BMW’s new Adaptive drive mode also comes as a bit of a surprise. In this mode, the ride is soft and supple when you drive in an easy manner, and then when you start tearing around, the car automatically stiffens up the suspension. Over some of the sharper bumps there is a bit of stiffness, even in ‘Comfort’, but BMW seem to have found a sweet balance between ride and handling.

While the new 5 is fabulous to drive, a lot of owners will often occupy the rear seat and that’s what I evaluate next. There’s real leather here to begin with, some of the softest around, and the seats are extremely supportive. And because the new 5 has an almost 3 metre-long wheelbase, legroom is also more than sufficient. It’s of course no competition to the legroom on offer in the extended-wheelbase E-class; that’s just miles better.

The large front seats, though, leave little room for complaints. They are amply comfortable, and it’s easy to find the right driving position. Quality levels are top-notch too. There are no cheap bits here, and everything feels built last. The 5 is better equipped than the E-class too. The instrument panel is all digital, and the resolution and functionality of the screens are akin to a modern smartphone. Passengers at the back get their own remote for the iDrive infotainment system, and dedicated screens too. The new 5 even gets a few delight features from the bigger 7-series like the gesture control for the infotainment system. Then there’s the sci-fi-like remote parking that lets you steer the car out of a parking spot via the key fob. Some of the buttons like the blower control, however, are a bit small and fiddly to use, especially when you’re on the move.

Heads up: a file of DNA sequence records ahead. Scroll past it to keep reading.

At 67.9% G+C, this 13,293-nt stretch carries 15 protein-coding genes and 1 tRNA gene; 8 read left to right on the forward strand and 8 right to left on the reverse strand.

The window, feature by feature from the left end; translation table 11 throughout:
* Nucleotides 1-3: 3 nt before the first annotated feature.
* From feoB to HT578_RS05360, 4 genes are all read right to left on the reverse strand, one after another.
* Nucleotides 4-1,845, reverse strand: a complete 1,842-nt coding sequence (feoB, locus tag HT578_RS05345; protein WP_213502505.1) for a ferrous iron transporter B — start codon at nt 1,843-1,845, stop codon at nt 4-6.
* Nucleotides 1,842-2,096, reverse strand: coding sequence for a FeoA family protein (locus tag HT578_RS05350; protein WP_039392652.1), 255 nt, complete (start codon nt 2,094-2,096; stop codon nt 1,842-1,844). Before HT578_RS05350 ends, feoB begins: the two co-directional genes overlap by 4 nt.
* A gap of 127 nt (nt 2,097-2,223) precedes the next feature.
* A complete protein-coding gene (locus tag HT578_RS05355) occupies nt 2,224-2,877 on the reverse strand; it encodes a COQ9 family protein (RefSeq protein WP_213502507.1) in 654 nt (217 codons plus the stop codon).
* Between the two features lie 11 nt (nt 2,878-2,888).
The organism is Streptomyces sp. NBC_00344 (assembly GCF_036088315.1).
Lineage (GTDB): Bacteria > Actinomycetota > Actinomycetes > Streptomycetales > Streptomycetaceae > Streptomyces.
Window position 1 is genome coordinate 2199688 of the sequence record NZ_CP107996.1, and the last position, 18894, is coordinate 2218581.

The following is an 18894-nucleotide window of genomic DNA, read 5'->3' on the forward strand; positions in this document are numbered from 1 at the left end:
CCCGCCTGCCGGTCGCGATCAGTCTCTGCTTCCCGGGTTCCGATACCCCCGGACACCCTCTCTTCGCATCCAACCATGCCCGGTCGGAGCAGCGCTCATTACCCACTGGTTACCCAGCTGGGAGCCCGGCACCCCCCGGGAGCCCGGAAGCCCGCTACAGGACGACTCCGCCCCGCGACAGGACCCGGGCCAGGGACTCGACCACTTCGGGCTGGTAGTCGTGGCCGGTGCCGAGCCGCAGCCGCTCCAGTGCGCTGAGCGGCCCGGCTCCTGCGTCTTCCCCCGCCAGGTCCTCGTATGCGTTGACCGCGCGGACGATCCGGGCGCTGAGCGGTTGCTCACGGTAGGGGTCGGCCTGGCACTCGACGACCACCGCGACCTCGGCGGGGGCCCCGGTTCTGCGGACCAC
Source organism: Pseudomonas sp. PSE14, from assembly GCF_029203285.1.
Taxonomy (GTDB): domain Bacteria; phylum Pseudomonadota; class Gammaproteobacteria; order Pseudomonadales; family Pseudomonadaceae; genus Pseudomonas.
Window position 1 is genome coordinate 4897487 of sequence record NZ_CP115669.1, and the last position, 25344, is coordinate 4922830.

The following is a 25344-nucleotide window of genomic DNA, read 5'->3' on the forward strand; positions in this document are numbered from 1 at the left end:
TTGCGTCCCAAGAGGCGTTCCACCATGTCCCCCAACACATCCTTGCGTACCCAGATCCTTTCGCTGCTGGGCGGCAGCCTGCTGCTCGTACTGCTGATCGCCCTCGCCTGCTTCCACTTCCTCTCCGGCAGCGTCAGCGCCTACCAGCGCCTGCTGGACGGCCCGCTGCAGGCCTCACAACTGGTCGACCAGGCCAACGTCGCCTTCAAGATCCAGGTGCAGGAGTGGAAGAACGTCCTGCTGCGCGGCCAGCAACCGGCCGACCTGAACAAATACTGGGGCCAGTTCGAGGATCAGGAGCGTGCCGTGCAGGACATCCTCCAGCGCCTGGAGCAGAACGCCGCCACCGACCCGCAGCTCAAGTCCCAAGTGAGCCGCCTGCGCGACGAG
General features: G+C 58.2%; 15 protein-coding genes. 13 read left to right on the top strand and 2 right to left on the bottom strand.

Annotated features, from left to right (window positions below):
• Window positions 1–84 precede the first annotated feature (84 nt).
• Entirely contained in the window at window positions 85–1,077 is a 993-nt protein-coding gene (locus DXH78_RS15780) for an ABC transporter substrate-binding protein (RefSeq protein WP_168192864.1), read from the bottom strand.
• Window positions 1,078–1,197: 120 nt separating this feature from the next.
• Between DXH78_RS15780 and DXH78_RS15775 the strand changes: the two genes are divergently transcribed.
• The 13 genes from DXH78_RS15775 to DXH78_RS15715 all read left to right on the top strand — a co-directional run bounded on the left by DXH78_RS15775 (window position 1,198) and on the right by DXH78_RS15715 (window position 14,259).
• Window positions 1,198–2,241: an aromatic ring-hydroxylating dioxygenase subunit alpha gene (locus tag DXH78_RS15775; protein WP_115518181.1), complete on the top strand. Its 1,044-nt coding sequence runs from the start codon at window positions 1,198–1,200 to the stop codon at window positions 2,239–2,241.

BMW has made a much needed modification to the boot, especially for India. The luggage compartment now comes with room for a space-saver under the floor. Space, as a result, will be down on the otherwise generous 530 litres, but having a tyre to fall back on makes a huge difference.

In its latest avatar, the 5-series is clearly back to being a proper BMW. It’s got the performance of a thoroughbred sports sedan, and the car has also taken massive step forward on the inside. Quality levels are now easily best in class and it is lavishly equipped, often as generously as cars from a class above.

The new 5, however, lacks the E-class’ single-minded focus when it comes to the rear seat experience. What the new 5 delivers though is a more rounded package. It feels like a barely shrunken-down 7-series, and that’s a huge accomplishment in itself. The best bit is that BMW promises to deliver a knockout price for base petrol, which is expected to cost around Rs 52 lakh. The range-topping 530d, however is likely to be pricey at Rs 65 lakh.

BMW 5 series factfile
  • Length x Width x Height 4936 x 1868 x 1479 mm
  • Wheelbase 2975mm
  • Engine 6 cylinders, 2993cc, turbo-diesel
  • Power 265hp @ 4000rpm
  • Torque 620Nm @ 2000-2500rpm
  • Gearbox 8-speed auto
  • Price Rs 52 - 65 lakh (estimated)

(In partnership with AutocarIndia)